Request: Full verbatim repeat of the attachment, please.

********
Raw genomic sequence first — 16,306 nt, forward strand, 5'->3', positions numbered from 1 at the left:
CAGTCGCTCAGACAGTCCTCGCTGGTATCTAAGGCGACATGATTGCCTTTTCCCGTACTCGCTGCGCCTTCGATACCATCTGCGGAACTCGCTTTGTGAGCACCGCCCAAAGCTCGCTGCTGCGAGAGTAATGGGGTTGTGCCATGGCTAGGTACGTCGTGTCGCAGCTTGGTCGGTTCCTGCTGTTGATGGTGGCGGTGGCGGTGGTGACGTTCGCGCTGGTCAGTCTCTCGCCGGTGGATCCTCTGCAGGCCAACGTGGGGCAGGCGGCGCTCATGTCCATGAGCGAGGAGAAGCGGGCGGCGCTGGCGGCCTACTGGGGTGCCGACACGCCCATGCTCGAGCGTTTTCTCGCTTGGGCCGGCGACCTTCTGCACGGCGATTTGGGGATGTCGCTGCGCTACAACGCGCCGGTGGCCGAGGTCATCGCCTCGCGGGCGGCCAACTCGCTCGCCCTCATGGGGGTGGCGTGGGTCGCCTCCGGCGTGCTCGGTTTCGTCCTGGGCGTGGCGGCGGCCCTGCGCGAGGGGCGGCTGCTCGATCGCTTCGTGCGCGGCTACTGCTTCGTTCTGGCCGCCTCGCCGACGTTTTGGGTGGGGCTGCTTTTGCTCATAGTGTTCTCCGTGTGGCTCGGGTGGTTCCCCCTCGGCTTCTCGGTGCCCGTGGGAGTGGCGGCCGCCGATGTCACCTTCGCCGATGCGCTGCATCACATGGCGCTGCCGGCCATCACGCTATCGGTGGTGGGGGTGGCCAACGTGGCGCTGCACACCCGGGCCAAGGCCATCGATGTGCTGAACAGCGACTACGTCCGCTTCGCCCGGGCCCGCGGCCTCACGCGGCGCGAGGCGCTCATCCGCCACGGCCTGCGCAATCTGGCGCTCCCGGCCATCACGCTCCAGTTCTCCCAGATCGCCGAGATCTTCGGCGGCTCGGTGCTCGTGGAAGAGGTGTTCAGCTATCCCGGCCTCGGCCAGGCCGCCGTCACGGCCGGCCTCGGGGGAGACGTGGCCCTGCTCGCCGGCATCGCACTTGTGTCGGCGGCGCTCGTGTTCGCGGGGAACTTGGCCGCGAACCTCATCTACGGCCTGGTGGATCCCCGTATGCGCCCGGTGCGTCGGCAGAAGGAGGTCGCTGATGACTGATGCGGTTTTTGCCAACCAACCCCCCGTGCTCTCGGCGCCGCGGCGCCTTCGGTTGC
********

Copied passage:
Raw genomic sequence first — 16,306 nt, forward strand, 5'->3', positions numbered from 1 at the left:
CAGTCGCTCAGACAGTCCTCGCTGGTATCTAAGGCGACATGATTGCCTTTTCCCGTACTCGCTGCGCCTTCGATACCATCTGCGGAACTCGCTTTGTGAGCACCGCCCAAAGCTCGCTGCTGCGAGAGTAATGGGGTTGTGCCATGGCTAGGTACGTCGTGTCGCAGCTTGGTCGGTTCCTGCTGTTGATGGTGGCGGTGGCGGTGGTGACGTTCGCGCTGGTCAGTCTCTCGCCGGTGGATCCTCTGCAGGCCAACGTGGGGCAGGCGGCGCTCATGTCCATGAGCGAGGAGAAGCGGGCGGCGCTGGCGGCCTACTGGGGTGCCGACACGCCCATGCTCGAGCGTTTTCTCGCTTGGGCCGGCGACCTTCTGCACGGCGATTTGGGGATGTCGCTGCGCTACAACGCGCCGGTGGCCGAGGTCATCGCCTCGCGGGCGGCCAACTCGCTCGCCCTCATGGGGGTGGCGTGGGTCGCCTCCGGCGTGCTCGGTTTCGTCCTGGGCGTGGCGGCGGCCCTGCGCGAGGGGCGGCTGCTCGATCGCTTCGTGCGCGGCTACTGCTTCGTTCTGGCCGCCTCGCCGACGTTTTGGGTGGGGCTGCTTTTGCTCATAGTGTTCTCCGTGTGGCTCGGGTGGTTCCCCCTCGGCTTCTCGGTGCCCGTGGGAGTGGCGGCCGCCGATGTCACCTTCGCCGATGCGCTGCATCACATGGCGCTGCCGGCCATCACGCTATCGGTGGTGGGGGTGGCCAACGTGGCGCTGCACACCCGGGCCAAGGCCATCGATGTGCTGAACAGCGACTACGTCCGCTTCGCCCGGGCCCGCGGCCTCACGCGGCGCGAGGCGCTCATCCGCCACGGCCTGCGCAATCTGGCGCTCCCGGCCATCACGCTCCAGTTCTCCCAGATCGCCGAGATCTTCGGCGGCTCGGTGCTCGTGGAAGAGGTGTTCAGCTATCCCGGCCTCGGCCAGGCCGCCGTCACGGCCGGCCTCGGGGGAGACGTGGCCCTGCTCGCCGGCATCGCACTTGTGTCGGCGGCGCTCGTGTTCGCGGGGAACTTGGCCGCGAACCTCATCTACGGCCTGGTGGATCCCCGTATGCGCCCGGTGCGTCGGCAGAAGGAGGTCGCTGATGACTGATGCGGTTTTTGCCAACCAACCCCCCGTGCTCTCGGCGCCGCGGCGCCTTCGGTTGC